Amisa - The Problem

Manufacturing industries, system products and customer services provide value through their ability to fulfill stakeholders‘ needs and wants. These needs evolve over time and may diverge from an original system‘s capabilities. Thus, a system‘s value to its stakeholders diminishes over time. Some reasons for this decrease include growth in stakeholder wants and technological opportunities, which make an existing system seem inadequate.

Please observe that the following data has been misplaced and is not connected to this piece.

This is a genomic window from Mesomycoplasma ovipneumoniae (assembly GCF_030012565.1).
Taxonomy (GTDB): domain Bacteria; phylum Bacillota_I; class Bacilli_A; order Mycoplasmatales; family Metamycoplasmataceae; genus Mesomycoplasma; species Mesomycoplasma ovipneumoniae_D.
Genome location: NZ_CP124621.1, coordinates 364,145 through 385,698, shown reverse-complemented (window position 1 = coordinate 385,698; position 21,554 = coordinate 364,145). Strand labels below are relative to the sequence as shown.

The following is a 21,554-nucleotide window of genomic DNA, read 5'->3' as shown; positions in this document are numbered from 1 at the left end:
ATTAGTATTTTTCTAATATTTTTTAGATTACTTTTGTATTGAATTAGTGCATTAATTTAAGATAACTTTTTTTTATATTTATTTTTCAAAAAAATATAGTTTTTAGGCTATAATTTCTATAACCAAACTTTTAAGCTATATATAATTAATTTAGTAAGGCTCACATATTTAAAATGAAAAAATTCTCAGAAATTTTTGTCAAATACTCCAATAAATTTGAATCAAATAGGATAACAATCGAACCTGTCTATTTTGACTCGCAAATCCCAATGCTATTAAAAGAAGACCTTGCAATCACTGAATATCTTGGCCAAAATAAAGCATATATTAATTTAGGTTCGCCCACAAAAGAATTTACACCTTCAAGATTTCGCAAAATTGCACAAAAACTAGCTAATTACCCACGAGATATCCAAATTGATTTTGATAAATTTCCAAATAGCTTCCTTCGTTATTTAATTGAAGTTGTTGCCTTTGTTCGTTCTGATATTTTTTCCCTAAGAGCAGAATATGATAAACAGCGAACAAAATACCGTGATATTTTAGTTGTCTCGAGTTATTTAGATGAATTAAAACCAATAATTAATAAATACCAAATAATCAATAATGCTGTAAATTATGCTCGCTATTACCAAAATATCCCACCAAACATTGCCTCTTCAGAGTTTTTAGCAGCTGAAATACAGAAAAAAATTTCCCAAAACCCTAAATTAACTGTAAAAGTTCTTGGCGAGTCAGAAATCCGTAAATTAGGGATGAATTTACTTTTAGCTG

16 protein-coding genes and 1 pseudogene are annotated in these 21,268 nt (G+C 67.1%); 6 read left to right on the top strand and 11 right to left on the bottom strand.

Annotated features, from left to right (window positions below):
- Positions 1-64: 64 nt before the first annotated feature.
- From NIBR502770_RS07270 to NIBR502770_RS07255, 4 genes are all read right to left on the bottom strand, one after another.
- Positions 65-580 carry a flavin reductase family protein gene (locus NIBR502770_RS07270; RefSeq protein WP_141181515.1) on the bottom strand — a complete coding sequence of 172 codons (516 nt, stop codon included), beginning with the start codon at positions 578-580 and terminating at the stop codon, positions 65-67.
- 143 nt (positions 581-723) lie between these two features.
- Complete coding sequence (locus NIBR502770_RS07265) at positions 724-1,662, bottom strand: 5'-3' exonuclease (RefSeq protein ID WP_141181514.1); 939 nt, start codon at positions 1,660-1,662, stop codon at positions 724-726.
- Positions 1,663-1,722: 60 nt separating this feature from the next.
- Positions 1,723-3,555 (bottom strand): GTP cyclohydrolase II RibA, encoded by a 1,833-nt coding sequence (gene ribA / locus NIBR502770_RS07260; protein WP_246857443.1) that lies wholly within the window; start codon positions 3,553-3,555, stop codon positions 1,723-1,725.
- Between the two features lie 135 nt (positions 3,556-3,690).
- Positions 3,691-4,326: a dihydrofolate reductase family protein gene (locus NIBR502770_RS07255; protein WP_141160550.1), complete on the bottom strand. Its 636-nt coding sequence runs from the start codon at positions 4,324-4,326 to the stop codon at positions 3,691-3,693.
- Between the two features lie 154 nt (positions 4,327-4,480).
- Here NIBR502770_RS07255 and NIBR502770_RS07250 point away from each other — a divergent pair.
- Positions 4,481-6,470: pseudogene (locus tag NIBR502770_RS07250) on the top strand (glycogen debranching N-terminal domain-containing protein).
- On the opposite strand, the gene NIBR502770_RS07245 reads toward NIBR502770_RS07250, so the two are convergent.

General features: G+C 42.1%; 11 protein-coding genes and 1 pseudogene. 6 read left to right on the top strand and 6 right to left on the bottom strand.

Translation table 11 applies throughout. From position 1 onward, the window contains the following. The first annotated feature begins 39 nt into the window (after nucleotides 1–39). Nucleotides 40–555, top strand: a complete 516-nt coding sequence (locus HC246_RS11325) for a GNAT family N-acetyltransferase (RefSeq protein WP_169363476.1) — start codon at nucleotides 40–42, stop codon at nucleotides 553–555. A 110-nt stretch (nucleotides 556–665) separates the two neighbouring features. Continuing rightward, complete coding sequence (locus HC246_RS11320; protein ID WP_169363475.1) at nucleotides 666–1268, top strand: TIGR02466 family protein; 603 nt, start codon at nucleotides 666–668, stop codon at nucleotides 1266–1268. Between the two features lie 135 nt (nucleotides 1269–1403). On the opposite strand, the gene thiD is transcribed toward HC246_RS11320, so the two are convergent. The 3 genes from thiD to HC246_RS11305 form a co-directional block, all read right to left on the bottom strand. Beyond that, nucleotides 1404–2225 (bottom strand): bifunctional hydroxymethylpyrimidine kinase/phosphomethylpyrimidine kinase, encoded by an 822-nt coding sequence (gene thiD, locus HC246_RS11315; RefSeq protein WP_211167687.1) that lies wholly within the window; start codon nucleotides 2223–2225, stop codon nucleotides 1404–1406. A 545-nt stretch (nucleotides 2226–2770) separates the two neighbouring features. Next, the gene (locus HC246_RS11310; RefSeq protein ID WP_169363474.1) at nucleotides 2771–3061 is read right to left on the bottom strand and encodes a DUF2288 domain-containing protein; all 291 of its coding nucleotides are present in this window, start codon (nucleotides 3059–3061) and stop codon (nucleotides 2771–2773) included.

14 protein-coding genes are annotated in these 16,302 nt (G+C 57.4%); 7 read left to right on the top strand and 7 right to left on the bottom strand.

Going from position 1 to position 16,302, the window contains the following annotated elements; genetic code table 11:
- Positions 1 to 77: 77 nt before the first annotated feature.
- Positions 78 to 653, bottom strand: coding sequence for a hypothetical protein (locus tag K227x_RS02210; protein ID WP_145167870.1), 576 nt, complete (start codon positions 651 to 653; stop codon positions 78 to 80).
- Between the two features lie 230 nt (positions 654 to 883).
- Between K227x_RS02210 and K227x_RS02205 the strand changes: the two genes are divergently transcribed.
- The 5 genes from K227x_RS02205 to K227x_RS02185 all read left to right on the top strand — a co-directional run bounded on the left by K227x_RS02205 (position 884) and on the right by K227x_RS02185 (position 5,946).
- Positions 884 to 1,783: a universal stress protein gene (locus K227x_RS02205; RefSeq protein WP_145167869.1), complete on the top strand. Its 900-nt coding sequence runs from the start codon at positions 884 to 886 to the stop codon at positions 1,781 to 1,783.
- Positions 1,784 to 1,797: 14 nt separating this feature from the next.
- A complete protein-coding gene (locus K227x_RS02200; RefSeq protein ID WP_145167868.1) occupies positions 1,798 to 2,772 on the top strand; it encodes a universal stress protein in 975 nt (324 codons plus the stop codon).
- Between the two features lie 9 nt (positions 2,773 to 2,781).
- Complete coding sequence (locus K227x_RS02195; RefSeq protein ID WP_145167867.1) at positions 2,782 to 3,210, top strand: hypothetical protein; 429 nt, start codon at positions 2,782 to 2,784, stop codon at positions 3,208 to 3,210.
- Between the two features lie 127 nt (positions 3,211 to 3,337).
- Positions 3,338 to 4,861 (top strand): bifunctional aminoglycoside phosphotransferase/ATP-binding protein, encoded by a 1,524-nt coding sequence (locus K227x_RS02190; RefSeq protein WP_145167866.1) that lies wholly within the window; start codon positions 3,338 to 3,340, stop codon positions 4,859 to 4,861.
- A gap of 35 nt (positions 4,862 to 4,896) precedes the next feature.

Other reasons are growth in a system‘s maintenance costs, due to effects such as depreciation and component obsolescence. Still other reasons are changes in the environment, for example new rules and regulations and so forth. As a result, systems have to be periodically upgraded at substantial cost and disruption. Since complete replacement costs are often prohibitive, system adaptability is a valuable characteristic. Current concepts, methods and tools for architecting systems (emanating from engineering disciplines) lack vital business and economic considerations. As a result, most system architectures are not easily adaptable to evolving manufacturing needs and product variants. This gap hinders the European industry from delivering updated products/services quickly and cost-effectively, prevents optimal manufacturing performance, and threatens Europe‘s leading world position. In summary, increasing a system‘s lifetime value requires improved methods of architecting it. The problem is therefore: How can adaptability be designed into systems so that they will provide maximum value to stakeholders throughout their lifetime?